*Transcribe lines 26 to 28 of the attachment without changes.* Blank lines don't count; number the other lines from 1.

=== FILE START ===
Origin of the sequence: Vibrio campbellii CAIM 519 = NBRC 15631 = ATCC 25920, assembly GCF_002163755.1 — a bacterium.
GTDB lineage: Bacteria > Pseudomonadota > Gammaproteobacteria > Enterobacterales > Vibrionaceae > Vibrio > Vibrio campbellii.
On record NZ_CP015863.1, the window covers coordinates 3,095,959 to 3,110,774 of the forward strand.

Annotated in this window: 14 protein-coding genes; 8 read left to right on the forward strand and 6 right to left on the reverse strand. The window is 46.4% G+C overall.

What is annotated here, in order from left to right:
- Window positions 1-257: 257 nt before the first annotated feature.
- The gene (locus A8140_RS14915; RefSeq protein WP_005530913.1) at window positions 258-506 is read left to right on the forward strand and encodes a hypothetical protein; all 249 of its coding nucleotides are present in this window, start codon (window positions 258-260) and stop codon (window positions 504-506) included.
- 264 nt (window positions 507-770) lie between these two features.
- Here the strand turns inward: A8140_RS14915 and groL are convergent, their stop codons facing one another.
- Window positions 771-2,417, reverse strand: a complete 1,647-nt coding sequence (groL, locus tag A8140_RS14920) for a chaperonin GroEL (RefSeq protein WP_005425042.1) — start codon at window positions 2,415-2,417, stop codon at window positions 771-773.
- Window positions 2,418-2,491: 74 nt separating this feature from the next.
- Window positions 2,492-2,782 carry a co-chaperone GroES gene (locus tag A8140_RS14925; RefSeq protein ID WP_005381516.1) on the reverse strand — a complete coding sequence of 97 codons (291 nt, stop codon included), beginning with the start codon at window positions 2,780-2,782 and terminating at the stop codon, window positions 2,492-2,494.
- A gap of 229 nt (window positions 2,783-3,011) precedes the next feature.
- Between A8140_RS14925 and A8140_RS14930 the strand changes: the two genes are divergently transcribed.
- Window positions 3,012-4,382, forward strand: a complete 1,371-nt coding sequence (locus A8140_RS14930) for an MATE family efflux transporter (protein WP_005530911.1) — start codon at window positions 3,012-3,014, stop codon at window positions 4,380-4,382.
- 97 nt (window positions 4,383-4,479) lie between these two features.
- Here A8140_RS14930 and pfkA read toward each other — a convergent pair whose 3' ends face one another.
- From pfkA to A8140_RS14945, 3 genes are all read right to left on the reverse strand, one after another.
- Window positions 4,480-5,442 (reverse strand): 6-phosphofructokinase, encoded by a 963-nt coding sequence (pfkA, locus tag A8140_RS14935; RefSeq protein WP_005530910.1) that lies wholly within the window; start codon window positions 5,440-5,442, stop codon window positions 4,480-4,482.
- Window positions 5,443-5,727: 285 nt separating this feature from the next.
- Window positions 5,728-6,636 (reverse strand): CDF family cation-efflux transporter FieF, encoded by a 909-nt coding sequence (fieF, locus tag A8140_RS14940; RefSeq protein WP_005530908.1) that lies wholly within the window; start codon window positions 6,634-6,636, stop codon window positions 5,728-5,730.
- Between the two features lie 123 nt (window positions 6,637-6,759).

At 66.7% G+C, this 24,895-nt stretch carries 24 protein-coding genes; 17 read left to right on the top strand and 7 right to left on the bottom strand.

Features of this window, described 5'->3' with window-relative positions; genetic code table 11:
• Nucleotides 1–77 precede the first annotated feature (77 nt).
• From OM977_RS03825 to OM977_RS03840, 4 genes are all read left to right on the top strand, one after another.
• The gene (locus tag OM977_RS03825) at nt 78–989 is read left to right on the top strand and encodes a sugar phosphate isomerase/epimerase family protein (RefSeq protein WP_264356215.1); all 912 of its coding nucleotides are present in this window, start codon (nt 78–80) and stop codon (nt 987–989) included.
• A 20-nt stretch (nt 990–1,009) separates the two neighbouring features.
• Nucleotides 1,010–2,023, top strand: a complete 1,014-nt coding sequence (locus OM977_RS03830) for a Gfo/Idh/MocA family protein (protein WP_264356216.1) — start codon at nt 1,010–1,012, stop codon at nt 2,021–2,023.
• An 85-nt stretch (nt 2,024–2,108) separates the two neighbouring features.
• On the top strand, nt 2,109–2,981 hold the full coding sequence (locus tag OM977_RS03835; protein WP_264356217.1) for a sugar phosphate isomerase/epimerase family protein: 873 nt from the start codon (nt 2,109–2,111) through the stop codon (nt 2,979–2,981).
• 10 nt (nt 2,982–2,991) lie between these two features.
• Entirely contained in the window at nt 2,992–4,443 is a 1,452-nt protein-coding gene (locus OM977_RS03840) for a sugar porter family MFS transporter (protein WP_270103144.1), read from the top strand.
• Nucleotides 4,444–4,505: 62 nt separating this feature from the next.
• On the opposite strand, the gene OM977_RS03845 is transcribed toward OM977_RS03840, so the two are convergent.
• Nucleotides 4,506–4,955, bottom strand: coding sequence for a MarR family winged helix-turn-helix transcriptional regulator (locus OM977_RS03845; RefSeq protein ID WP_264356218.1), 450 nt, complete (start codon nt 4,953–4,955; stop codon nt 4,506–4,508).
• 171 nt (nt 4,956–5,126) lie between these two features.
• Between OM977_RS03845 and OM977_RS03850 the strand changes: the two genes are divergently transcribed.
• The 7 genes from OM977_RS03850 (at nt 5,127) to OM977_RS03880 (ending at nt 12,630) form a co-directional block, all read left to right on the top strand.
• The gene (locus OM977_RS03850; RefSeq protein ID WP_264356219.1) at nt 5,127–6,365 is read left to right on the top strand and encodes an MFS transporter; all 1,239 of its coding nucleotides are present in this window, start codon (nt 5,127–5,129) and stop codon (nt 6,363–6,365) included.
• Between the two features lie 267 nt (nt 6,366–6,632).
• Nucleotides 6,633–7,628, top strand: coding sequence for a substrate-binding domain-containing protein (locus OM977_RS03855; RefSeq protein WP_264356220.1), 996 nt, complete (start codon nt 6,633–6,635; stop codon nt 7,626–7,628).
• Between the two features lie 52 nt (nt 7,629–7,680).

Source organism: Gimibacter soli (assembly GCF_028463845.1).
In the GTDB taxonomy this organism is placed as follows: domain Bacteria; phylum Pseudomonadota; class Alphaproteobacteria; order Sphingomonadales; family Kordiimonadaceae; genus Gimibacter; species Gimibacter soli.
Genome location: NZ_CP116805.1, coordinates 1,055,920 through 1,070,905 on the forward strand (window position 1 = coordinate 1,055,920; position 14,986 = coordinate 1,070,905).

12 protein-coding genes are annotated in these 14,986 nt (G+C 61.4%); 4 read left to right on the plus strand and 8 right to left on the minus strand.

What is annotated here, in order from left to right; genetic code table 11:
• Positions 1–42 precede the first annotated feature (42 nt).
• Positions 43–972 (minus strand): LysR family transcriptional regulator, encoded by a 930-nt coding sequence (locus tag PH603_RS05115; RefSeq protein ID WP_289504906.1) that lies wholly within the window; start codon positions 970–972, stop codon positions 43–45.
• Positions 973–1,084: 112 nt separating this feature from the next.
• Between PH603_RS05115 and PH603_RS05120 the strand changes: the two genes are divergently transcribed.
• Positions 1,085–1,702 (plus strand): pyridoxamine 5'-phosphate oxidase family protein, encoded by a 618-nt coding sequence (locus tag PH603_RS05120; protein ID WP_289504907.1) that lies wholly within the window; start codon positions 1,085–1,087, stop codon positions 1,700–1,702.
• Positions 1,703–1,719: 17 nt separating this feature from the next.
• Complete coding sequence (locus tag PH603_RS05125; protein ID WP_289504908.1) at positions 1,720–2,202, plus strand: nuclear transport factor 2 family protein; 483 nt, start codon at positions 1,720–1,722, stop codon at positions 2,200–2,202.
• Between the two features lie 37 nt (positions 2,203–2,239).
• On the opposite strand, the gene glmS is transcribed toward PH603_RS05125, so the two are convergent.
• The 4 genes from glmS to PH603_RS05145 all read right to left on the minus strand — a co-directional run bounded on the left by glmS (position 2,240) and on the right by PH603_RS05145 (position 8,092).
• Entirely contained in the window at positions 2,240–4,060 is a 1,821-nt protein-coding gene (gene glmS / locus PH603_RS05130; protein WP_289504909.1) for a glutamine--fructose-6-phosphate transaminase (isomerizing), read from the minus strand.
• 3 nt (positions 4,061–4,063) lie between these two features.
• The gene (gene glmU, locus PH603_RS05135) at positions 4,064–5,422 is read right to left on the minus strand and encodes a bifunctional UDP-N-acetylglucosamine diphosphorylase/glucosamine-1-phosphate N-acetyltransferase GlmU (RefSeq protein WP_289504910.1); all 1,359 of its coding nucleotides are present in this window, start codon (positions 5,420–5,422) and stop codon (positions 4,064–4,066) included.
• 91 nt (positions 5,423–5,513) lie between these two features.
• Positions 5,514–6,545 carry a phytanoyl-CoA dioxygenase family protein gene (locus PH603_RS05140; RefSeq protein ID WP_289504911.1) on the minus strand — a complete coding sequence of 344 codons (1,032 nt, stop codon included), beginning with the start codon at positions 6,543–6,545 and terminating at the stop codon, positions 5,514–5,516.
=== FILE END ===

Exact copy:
• From OM977_RS03825 to OM977_RS03840, 4 genes are all read left to right on the top strand, one after another.
• The gene (locus tag OM977_RS03825) at nt 78–989 is read left to right on the top strand and encodes a sugar phosphate isomerase/epimerase family protein (RefSeq protein WP_264356215.1); all 912 of its coding nucleotides are present in this window, start codon (nt 78–80) and stop codon (nt 987–989) included.
• A 20-nt stretch (nt 990–1,009) separates the two neighbouring features.